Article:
Being Nigerian: The No-Light Edition

This actually happened a while ago, but I forgot to blog about it. So I jejely woke up in the morning to take a shower and go to work, only to realize that we had no light. It had been raining heavily the night before. I knew as soon as I woke up that there was no light because the cable box wasn’t showing its orange time-telling digits as usual and the digital clock on Igwe’s side of the bed wasn’t showing time either.

So I thought to myself, I’m a Nigerian girl nah … I will not be fazed by NEPA taking light. Na today yansh begin dey back? I strolled into the bathroom confidently. It was dark, but I could use my hands and feet to feel around till I got into the bathroom. When I turned the faucet to brush my teeth, the water was cold, but I managed through. After that, I went into the tub to take a shower. I expected the water to be cold since there was no electricity to heat it up, but I didn’t care. After all, I spent one whole semester in boarding school (when I was in JSS1), and I showered with cold water. Kini big deal?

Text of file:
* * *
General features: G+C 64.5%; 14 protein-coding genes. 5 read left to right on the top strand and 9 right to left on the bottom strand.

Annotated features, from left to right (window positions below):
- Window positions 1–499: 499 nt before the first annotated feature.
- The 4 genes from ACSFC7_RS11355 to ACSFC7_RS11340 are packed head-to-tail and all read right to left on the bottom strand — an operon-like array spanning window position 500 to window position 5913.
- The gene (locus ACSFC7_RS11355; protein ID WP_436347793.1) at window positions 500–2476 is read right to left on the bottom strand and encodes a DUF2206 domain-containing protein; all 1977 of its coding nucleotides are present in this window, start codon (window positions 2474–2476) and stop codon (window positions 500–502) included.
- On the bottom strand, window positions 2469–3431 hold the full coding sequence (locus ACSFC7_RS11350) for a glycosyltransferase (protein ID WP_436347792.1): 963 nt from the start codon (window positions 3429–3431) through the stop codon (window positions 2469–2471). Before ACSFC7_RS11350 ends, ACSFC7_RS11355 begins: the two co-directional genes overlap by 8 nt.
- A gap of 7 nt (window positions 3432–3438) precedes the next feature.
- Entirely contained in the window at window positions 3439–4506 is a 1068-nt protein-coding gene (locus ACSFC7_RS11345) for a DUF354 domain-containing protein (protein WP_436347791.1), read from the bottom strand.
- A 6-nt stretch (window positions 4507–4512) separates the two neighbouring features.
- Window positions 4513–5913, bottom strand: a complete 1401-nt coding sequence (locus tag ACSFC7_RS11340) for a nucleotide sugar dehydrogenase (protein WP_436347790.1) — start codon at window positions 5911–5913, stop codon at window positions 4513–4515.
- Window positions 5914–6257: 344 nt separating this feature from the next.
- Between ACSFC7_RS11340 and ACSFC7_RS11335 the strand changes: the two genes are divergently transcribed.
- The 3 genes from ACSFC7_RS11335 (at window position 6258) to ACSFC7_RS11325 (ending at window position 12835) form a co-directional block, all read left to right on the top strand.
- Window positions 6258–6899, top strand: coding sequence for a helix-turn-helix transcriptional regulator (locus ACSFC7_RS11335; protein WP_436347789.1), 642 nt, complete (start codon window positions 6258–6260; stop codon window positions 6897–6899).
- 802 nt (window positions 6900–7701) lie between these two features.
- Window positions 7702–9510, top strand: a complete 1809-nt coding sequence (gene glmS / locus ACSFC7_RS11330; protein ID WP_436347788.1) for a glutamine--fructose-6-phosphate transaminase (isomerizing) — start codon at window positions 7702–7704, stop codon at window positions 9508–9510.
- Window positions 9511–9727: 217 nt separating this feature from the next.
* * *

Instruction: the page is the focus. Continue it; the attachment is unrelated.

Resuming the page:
My people, as soon as a drop of that ice cold water touched my feet – my feet alone o! Not even the rest of my body- I ran out like I was being chased. Forget being Nigerian. This chill of this water went into my bone marrow. It was winter when this happened, and you know we had a brutal winter this year.

So, I began to think … what to do, what to do. For starters, I needed some kind of light because taking a shower in the dark wasn’t looking like fun either. I didn’t have any big candles, so I had to get creative with the tea light candles I usually use to burn fragrance oil. One little tea light candle wouldn’t make much of a difference, but what about 12 tea light candles?

Being Nigerian - Tea light candles